Posts from the ‘Development’ Category
May 15th, 2013
Truer words were never spoken.
May 14th, 2013
The mere mention of it started a conversation on Twitter, which lead me to start thinking about a weblog post, which lead me to a search for “CLI in the browser” or something like that, which landed this great post by Miguel de Icaza.
“ECMA CLI would have given the web both strongly typed and loosely typed programming languages. It would have given developers a choice between performance and scriptability. A programming language choice (use the right tool for the right job) and would have in general made web pages faster just by moving performance sensitive code to strongly typed languages.”
It will be interesting to watch browsers mature into a layer that completely replaces the OS for services. Until then, we’ll have to make due with what we have.
Here’s the Twitter conversation that lead to this post (sorry, the Twitter embed code only grabbed the last bit of the conversation, not sure how to get it all.):
— Rob Fahrni (@Fahrni) May 14, 2013
April 26th, 2013
Well, it happened, Apple sold 5000 WWDC tickets in 90-seconds. Amazing. Of course it wasn’t all roses for everyone. Some people saw errors after thinking they got a ticket, others instantly got the “Sorry, we’re sold out message.” That’s not the story.
The story, at least to me, is the few developers who believe they are somehow more deserving a ticket than others. That’s a bunch of hogwash. No one developer is more deserving of a ticket than any other. This is how things should work. First come, first served. If you didn’t score a ticket, try again next year. I was able to attend WWDC 2011, Steve Jobs final keynote. I understand why developers really want to attend. It’s a chance for us to hear about new and exciting things before anyone else. We also get to hang out with friends and talk to other developers. That’s probably the most important part of the week; hanging out with friends.
I’ve read too many gripes that say it was their chance to meet others and hang out, and now that opportunity is gone. Why is it gone? Come to California that week and go to an alternative event if it really is that important to you. What’s stopping you? Nothing but you. I get why it’s important to connect with other developers and have dinner and a few beers. It’s a time to unwind, let your hair down, as they say. In 2011 I was able to hang out with a longtime friend. We hadn’t seen each other for ten years. It was a great time.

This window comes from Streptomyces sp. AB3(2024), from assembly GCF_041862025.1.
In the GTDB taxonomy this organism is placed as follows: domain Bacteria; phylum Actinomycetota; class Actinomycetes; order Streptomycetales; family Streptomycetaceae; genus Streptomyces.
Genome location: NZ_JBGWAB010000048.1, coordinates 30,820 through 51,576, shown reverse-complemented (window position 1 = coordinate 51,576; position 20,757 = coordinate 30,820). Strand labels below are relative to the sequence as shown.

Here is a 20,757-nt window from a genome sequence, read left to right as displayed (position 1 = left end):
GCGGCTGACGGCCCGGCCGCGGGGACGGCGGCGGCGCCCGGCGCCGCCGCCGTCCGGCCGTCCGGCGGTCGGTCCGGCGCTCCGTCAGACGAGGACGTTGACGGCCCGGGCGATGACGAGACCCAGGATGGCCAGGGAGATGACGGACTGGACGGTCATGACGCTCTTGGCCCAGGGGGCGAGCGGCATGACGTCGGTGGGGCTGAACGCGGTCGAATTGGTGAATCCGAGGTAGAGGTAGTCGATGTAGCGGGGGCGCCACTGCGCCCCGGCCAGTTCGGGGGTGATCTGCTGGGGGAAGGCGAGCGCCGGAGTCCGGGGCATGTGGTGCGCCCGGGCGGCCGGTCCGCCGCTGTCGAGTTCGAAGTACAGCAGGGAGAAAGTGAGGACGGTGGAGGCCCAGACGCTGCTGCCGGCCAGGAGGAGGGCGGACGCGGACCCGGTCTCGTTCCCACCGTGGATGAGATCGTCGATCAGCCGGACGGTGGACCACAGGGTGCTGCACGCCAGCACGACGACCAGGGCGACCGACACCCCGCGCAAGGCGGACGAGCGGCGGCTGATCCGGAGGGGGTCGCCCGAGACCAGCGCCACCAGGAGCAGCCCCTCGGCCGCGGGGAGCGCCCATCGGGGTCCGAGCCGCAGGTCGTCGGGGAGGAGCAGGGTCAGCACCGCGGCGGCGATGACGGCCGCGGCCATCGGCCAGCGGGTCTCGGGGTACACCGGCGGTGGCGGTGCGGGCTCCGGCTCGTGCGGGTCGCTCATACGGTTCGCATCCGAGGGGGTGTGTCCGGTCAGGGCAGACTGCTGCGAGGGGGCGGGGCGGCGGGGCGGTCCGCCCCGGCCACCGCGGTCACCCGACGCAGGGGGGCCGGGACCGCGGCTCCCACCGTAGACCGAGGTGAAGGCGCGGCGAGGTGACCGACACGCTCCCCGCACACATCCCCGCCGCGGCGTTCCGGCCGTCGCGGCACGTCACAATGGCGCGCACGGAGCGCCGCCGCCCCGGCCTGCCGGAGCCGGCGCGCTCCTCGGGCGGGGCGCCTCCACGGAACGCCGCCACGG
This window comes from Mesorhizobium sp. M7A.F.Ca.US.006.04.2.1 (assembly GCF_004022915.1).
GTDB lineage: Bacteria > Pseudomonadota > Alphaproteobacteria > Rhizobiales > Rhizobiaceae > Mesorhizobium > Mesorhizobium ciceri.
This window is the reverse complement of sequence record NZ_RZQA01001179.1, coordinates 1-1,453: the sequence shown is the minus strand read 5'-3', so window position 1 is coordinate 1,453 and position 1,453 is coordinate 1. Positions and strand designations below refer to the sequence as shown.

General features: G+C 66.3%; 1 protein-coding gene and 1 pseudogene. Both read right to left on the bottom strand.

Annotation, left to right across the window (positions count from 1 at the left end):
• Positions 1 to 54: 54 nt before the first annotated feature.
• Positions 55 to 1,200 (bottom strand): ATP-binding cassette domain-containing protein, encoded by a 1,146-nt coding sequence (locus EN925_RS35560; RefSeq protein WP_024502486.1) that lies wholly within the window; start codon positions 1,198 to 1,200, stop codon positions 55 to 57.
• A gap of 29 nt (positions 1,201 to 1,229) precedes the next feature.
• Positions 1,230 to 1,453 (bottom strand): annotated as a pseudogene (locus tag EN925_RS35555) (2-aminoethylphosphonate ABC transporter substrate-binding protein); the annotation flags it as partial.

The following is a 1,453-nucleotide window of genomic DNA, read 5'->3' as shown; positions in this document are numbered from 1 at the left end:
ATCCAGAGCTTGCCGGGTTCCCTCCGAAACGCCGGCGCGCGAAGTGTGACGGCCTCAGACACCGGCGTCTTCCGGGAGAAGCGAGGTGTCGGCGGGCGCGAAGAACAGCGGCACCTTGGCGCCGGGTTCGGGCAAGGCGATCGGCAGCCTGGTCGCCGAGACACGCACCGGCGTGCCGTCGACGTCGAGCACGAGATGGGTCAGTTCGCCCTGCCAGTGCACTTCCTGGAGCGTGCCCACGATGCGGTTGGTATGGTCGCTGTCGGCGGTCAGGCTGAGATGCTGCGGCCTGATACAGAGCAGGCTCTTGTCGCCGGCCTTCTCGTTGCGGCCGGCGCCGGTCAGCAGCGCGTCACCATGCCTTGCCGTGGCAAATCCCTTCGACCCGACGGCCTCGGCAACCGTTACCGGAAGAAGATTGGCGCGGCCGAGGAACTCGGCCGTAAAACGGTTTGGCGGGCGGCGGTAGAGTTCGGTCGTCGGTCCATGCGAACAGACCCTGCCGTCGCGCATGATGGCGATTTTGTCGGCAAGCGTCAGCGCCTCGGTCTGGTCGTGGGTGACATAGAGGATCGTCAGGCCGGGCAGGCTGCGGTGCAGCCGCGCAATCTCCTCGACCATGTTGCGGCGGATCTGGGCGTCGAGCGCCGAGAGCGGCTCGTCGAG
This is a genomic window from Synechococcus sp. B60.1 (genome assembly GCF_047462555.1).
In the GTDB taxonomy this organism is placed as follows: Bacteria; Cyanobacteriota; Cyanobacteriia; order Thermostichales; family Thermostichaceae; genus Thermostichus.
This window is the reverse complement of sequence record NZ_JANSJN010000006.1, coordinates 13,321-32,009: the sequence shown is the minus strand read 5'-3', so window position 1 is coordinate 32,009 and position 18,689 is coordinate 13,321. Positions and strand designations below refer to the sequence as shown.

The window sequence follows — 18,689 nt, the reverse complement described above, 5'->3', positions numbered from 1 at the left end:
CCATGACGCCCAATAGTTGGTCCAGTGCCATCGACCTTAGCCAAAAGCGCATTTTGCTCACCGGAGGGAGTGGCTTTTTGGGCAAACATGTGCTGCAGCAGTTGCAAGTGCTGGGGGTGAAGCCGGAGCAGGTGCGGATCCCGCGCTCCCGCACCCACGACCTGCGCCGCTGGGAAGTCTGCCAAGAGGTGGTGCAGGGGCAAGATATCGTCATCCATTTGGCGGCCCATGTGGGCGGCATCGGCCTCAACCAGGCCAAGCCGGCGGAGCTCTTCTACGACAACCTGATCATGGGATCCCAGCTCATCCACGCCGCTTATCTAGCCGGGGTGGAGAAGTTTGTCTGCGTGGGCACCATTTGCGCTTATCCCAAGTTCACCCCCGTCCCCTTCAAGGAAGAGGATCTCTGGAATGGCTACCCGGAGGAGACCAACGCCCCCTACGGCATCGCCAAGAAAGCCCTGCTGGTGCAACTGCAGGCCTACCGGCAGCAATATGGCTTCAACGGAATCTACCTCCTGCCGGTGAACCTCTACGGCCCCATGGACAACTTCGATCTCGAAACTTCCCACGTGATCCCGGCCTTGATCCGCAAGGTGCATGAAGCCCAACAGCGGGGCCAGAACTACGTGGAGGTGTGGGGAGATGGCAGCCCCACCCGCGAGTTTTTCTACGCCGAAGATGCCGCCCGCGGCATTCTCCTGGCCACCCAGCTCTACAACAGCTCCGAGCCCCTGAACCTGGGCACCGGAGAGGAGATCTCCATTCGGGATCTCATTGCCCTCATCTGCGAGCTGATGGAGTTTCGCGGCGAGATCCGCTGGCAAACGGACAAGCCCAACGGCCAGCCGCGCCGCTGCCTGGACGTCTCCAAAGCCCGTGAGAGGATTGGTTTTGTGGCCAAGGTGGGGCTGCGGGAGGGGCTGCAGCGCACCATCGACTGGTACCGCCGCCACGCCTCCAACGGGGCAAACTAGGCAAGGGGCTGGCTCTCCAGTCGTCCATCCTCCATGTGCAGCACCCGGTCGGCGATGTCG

Yes, there is a great alternative to WWDC that same week. You can attend AltWWDC, and it’s free!
If you missed getting a ticket and believe its important to get together with fellow Apple Developers you have a place to go.
Hopefully I’ll be able to attend at least one day, maybe two. If I do make it, I hope to make some new friends.
Maybe I’ll see you there?
March 31st, 2013
Mike Jurewitz: “I have watched too many developers over the years focus on the wrong things in their products. Some endlessly add feature upon feature and take so long to ship that their users have long since moved on. Others endlessly rework a feature in pursuit of some nebulous technical excellence that isn’t necessary and whose pursuit certainly doesn’t pay the bills. And others find themselves constantly moving the target they’re trying to hit, redefining the features, UI, or problem-space of their product in a continual reaction to the world around them. These are easy traps to fall into. After all, we’re all human and most of us are making it up as we go.”
Good advice. Maybe people don’t teach this anymore? You can’t have a 2.0 without ever having a 1.0, right. Iterate, iterate, iterate, but ship between those iterations. Some people have to find the perfect solution for everything, or they waste their time rewriting code that works because they don’t like the style, or believe their way is better. There are, of course, good reasons for rewriting code, but the reasons I just mentioned aren’t among them.
I’m guilty of doing this stuff myself, when I was younger. What I’d end up with is code the way I liked it, but offered the same functionality. No net gain. I’ve learned not to do this. I now move forward and tweak things as needed for the next release. Yes, it must be solid and usable, but it doesn’t have to be perfect in every way.